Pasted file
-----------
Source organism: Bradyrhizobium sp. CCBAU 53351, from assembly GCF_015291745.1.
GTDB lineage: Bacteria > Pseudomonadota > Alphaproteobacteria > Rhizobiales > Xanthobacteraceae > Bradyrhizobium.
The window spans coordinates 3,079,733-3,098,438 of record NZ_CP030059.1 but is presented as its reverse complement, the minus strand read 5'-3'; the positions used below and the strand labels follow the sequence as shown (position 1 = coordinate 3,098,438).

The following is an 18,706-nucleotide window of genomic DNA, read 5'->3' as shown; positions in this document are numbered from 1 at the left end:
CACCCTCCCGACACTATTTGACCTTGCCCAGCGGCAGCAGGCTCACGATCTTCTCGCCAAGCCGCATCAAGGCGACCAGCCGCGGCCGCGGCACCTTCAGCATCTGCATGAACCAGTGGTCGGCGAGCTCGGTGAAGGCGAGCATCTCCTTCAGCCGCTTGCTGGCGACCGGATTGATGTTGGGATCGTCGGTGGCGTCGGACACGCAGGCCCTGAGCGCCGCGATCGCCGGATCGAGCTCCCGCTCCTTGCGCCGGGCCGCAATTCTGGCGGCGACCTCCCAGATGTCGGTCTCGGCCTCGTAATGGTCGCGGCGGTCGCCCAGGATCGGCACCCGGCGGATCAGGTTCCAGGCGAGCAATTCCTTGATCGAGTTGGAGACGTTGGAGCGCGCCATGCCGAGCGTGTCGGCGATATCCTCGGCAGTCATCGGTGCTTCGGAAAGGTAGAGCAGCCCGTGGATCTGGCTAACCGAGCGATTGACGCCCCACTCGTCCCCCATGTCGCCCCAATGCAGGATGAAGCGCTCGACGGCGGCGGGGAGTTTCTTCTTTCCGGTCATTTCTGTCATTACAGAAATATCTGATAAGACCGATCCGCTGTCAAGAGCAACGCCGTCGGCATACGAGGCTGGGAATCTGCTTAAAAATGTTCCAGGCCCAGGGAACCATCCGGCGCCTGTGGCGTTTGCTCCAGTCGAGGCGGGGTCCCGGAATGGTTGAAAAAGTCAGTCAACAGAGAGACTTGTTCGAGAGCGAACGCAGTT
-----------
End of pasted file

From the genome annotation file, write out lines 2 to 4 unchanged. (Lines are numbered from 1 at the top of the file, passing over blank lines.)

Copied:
GTDB lineage: Bacteria > Pseudomonadota > Alphaproteobacteria > Rhizobiales > Xanthobacteraceae > Bradyrhizobium.
The window spans coordinates 3,079,733-3,098,438 of record NZ_CP030059.1 but is presented as its reverse complement, the minus strand read 5'-3'; the positions used below and the strand labels follow the sequence as shown (position 1 = coordinate 3,098,438).

The following is an 18,706-nucleotide window of genomic DNA, read 5'->3' as shown; positions in this document are numbered from 1 at the left end: